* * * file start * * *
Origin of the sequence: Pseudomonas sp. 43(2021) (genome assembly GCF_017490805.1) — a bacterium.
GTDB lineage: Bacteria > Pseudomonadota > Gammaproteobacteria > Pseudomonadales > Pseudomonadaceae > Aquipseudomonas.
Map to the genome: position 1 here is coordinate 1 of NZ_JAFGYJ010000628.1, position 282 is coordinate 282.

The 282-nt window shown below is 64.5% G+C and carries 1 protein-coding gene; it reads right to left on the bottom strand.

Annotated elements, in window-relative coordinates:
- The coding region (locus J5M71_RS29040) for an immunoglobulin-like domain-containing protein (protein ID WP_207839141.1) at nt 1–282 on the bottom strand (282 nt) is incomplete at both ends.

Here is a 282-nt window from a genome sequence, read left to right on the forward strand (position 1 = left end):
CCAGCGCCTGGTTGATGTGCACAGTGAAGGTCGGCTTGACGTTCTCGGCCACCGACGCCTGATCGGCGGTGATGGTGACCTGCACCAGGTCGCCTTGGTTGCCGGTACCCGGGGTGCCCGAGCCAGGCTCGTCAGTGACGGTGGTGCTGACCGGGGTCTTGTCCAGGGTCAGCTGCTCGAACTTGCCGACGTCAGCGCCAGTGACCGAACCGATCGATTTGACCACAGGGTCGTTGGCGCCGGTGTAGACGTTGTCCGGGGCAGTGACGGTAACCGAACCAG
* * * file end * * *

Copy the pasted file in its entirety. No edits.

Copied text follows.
Origin of the sequence: Pseudomonas sp. 43(2021) (genome assembly GCF_017490805.1) — a bacterium.
GTDB lineage: Bacteria > Pseudomonadota > Gammaproteobacteria > Pseudomonadales > Pseudomonadaceae > Aquipseudomonas.
Map to the genome: position 1 here is coordinate 1 of NZ_JAFGYJ010000628.1, position 282 is coordinate 282.

The 282-nt window shown below is 64.5% G+C and carries 1 protein-coding gene; it reads right to left on the bottom strand.

Annotated elements, in window-relative coordinates:
- The coding region (locus J5M71_RS29040) for an immunoglobulin-like domain-containing protein (protein ID WP_207839141.1) at nt 1–282 on the bottom strand (282 nt) is incomplete at both ends.

Here is a 282-nt window from a genome sequence, read left to right on the forward strand (position 1 = left end):
CCAGCGCCTGGTTGATGTGCACAGTGAAGGTCGGCTTGACGTTCTCGGCCACCGACGCCTGATCGGCGGTGATGGTGACCTGCACCAGGTCGCCTTGGTTGCCGGTACCCGGGGTGCCCGAGCCAGGCTCGTCAGTGACGGTGGTGCTGACCGGGGTCTTGTCCAGGGTCAGCTGCTCGAACTTGCCGACGTCAGCGCCAGTGACCGAACCGATCGATTTGACCACAGGGTCGTTGGCGCCGGTGTAGACGTTGTCCGGGGCAGTGACGGTAACCGAACCAG